PRACTICE PHYSICAL DISTANCING
AND SOCIAL SOLIDARITY
So mad I didn’t think of that shit first but I’m not a hater. Anyway, we decided to do a revised Netflix party (because people don’t be having time to do all that techy shit especially after Day 1 of working from home.) We watched the entire series together and gave all of our Black girl responses in a group chat.
Honestly, it was waaayyy better than any movie night at the theater. We could respond in real time without worrying about getting shushed cause everybody knows that you don’t shush a Black woman. The GIFs were on point and there were LOLs and “Awww hell nahs” all in our chat throughout the viewing.
Here are some of our takeaways without spoiling anything:
- Our stories are powerful and the story is just as, if not more, important as the product you’re selling.- Khalya
- “Aint nothing a colored woman can’t do when she set her mind to it.” Thanks Melida for writing that quote directly from the movie in the chat.
- “Damn! Blair ‘In My Underwear’ Underwood.” Thanks Kristina. He’s still fine AF although he needs to stop playing the role of a shitty husband.
- “Y’all ready to make our own product?” Thank you Cynthia for getting us inspired. We’ll update y’all if we come up with something to put your coins behind.
- “Hair can be freedom or bondage!” (Drop the gems, Madam!)
- You only had one job! (For those of you who watched, we talking about Walker’s dumb ass son-in-law)
- Male fragility is real.
- Everyone’s hair was looking healthy and lush in the later scenes. A room full of Black women is a beautiful thing.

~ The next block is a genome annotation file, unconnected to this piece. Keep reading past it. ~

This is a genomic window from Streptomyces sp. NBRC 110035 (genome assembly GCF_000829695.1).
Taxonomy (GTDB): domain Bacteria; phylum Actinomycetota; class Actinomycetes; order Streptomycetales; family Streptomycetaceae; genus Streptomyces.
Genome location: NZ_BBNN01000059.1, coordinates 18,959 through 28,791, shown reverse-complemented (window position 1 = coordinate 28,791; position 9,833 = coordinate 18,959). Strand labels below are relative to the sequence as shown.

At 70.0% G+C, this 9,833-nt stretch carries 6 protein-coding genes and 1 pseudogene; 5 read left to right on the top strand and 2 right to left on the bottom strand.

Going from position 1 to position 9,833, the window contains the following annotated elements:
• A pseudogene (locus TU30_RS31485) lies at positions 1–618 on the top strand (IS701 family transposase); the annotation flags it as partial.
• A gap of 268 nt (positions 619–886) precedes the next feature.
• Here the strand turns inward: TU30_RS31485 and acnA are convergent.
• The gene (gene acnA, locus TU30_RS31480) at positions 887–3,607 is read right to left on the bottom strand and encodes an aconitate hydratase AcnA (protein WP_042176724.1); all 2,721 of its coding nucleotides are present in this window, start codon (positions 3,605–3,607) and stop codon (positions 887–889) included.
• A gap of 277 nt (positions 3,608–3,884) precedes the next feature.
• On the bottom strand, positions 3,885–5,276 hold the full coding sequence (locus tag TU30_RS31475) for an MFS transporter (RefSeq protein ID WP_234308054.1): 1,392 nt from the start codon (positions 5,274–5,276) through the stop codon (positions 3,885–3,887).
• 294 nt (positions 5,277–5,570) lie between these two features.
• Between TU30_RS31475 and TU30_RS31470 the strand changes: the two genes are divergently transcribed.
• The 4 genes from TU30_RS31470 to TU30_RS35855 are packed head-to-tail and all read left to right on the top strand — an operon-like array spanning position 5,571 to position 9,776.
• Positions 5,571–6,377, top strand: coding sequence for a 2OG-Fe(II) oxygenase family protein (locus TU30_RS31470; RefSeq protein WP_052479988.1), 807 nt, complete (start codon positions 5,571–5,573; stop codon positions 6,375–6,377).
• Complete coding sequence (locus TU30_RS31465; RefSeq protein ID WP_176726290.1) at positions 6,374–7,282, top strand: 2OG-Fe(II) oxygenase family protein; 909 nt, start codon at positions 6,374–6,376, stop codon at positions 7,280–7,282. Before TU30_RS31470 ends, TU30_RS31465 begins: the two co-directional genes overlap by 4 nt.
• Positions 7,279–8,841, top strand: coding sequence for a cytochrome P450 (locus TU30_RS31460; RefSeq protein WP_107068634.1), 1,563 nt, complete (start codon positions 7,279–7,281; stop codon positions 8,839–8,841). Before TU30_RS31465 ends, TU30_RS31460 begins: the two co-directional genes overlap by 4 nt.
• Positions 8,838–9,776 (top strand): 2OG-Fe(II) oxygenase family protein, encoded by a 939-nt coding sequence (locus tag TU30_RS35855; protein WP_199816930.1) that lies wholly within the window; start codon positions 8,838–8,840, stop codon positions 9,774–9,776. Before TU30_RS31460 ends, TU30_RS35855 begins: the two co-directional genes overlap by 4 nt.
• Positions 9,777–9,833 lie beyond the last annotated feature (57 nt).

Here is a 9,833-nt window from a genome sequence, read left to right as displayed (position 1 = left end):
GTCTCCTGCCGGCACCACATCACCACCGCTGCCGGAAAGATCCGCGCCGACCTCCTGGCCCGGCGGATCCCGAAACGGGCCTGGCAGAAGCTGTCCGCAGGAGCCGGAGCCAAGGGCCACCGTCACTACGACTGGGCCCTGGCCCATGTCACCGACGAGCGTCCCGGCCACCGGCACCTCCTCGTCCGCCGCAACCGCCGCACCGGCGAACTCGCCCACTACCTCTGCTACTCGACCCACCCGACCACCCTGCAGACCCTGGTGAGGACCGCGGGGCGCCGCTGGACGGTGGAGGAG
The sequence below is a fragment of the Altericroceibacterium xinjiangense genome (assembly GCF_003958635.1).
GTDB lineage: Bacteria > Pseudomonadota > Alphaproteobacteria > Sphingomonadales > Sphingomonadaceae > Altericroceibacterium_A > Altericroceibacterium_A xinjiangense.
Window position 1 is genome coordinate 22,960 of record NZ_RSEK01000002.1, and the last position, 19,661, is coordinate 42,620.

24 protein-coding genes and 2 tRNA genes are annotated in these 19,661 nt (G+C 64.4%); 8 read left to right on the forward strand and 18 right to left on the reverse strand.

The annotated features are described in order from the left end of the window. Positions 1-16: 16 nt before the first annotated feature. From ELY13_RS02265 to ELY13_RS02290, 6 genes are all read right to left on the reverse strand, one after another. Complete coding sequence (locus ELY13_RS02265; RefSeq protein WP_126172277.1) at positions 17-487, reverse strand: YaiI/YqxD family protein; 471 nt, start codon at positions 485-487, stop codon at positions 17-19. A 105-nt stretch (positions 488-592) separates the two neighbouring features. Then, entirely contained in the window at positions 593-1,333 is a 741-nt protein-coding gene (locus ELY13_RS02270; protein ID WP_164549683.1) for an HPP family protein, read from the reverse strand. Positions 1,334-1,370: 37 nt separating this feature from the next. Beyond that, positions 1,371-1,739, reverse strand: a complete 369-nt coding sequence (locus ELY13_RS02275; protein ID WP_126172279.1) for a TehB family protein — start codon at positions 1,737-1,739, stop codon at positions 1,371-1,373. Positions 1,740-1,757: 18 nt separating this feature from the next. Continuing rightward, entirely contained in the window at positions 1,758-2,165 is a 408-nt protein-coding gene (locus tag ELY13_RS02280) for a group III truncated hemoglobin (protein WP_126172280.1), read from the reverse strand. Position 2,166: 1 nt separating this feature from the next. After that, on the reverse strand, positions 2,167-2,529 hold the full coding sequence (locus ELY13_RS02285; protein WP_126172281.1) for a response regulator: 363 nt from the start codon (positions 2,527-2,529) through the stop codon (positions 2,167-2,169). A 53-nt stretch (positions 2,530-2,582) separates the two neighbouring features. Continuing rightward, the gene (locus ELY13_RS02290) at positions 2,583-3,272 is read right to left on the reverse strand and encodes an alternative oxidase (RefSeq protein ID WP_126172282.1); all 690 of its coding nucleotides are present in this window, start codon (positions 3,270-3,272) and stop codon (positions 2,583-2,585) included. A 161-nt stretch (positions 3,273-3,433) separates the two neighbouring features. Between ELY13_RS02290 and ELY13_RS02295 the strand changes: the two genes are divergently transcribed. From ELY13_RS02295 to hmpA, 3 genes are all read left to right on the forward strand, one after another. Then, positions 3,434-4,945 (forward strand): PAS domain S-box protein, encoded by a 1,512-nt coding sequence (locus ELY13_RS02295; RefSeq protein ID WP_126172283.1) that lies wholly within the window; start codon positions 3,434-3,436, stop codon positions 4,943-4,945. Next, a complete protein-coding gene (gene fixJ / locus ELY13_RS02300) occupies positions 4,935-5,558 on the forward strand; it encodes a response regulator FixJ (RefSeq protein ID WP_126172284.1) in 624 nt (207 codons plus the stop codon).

- “Go ahead Diego and chase Dora!” Thanks Felicia for adding that piece of humor during an ‘Awww hell nah’ moment. These dudes be trippin’.
- “Female enterprise is good for us all!” (Preach Madam, Preach) #WeBeenSecuringTheBag
Finally, as I stated earlier, Black women always got each other’s backs, fronts and sides. Sometimes that means we gotta roll up our sleeves and do some hair and sometimes we gotta hold each other accountable and let each other know not to sell out.
This series was so needed although there are some reviews that have thrown shade stating that there are inaccuracies (hence the words, “based on” her life). Another criticism that I’ve heard on social media revolves around issues of colorism and stereotypical tropes. I absolutely think there should be spaces to unpack and educate one another around some of the events that may have been misrepresented or stretched in the film but that doesn’t take away from its importance.
Black folks, especially Black women, need to see our stories, our entrepreneurial spirit and know-how, our vision, agency and more importantly, our success. We are game changers, creators and influencers and that is ancestral wisdom.
Needless to say, I found the series to be meaningful but that experience was that much more meaningful because I got to chat it up with Black women I respect, value and love. Thank you Black Excellence! This post is for you.
Drop your comments with your reaction to the series, Self-Made, how you are supporting other Black women during this time and how you are staying well.
Cause in a Corona kind of world, I’m glad I got my girls! (90s folks will get it.)
Black women be supporting Black women’s herstories.
Black women be sisterhooding.
Black women be finding joy in the time of ‘Rona.
And if you don’t know, now you be knowing.